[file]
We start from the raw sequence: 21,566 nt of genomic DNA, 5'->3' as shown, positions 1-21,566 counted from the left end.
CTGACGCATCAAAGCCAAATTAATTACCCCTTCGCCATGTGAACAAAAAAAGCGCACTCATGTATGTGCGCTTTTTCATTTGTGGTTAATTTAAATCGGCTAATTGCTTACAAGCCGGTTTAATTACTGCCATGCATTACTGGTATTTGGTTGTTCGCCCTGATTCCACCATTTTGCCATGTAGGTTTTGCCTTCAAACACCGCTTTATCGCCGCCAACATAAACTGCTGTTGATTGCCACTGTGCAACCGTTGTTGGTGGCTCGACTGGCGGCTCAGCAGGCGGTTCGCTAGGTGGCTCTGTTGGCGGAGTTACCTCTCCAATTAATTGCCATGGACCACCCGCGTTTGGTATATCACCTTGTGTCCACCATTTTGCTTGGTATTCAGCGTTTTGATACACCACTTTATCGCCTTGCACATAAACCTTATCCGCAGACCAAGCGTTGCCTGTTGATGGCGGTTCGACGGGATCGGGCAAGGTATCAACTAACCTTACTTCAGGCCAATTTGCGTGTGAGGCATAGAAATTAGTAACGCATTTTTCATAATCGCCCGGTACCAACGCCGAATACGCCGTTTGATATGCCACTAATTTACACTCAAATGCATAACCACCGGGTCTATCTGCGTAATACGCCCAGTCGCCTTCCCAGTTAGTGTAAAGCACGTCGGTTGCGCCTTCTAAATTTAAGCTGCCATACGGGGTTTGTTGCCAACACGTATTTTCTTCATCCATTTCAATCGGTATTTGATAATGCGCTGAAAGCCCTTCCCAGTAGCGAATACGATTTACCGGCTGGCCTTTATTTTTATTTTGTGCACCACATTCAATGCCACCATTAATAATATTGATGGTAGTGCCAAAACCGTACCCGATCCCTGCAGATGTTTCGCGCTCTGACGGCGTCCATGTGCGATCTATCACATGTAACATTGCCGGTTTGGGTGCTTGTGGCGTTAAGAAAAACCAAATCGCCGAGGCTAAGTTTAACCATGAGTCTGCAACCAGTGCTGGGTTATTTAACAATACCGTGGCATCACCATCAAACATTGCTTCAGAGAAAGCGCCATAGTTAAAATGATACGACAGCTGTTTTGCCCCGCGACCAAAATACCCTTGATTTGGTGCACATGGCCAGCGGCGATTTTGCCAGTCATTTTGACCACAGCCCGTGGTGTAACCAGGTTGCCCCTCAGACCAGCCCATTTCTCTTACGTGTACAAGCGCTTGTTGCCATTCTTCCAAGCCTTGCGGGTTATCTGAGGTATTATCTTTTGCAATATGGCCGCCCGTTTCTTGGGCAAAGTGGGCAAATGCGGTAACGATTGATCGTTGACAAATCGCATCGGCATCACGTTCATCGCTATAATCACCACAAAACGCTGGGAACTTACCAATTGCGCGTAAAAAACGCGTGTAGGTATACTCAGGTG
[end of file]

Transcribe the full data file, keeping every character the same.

We start from the raw sequence: 21,566 nt of genomic DNA, 5'->3' as shown, positions 1-21,566 counted from the left end.
CTGACGCATCAAAGCCAAATTAATTACCCCTTCGCCATGTGAACAAAAAAAGCGCACTCATGTATGTGCGCTTTTTCATTTGTGGTTAATTTAAATCGGCTAATTGCTTACAAGCCGGTTTAATTACTGCCATGCATTACTGGTATTTGGTTGTTCGCCCTGATTCCACCATTTTGCCATGTAGGTTTTGCCTTCAAACACCGCTTTATCGCCGCCAACATAAACTGCTGTTGATTGCCACTGTGCAACCGTTGTTGGTGGCTCGACTGGCGGCTCAGCAGGCGGTTCGCTAGGTGGCTCTGTTGGCGGAGTTACCTCTCCAATTAATTGCCATGGACCACCCGCGTTTGGTATATCACCTTGTGTCCACCATTTTGCTTGGTATTCAGCGTTTTGATACACCACTTTATCGCCTTGCACATAAACCTTATCCGCAGACCAAGCGTTGCCTGTTGATGGCGGTTCGACGGGATCGGGCAAGGTATCAACTAACCTTACTTCAGGCCAATTTGCGTGTGAGGCATAGAAATTAGTAACGCATTTTTCATAATCGCCCGGTACCAACGCCGAATACGCCGTTTGATATGCCACTAATTTACACTCAAATGCATAACCACCGGGTCTATCTGCGTAATACGCCCAGTCGCCTTCCCAGTTAGTGTAAAGCACGTCGGTTGCGCCTTCTAAATTTAAGCTGCCATACGGGGTTTGTTGCCAACACGTATTTTCTTCATCCATTTCAATCGGTATTTGATAATGCGCTGAAAGCCCTTCCCAGTAGCGAATACGATTTACCGGCTGGCCTTTATTTTTATTTTGTGCACCACATTCAATGCCACCATTAATAATATTGATGGTAGTGCCAAAACCGTACCCGATCCCTGCAGATGTTTCGCGCTCTGACGGCGTCCATGTGCGATCTATCACATGTAACATTGCCGGTTTGGGTGCTTGTGGCGTTAAGAAAAACCAAATCGCCGAGGCTAAGTTTAACCATGAGTCTGCAACCAGTGCTGGGTTATTTAACAATACCGTGGCATCACCATCAAACATTGCTTCAGAGAAAGCGCCATAGTTAAAATGATACGACAGCTGTTTTGCCCCGCGACCAAAATACCCTTGATTTGGTGCACATGGCCAGCGGCGATTTTGCCAGTCATTTTGACCACAGCCCGTGGTGTAACCAGGTTGCCCCTCAGACCAGCCCATTTCTCTTACGTGTACAAGCGCTTGTTGCCATTCTTCCAAGCCTTGCGGGTTATCTGAGGTATTATCTTTTGCAATATGGCCGCCCGTTTCTTGGGCAAAGTGGGCAAATGCGGTAACGATTGATCGTTGACAAATCGCATCGGCATCACGTTCATCGCTATAATCACCACAAAACGCTGGGAACTTACCAATTGCGCGTAAAAAACGCGTGTAGGTATACTCAGGTG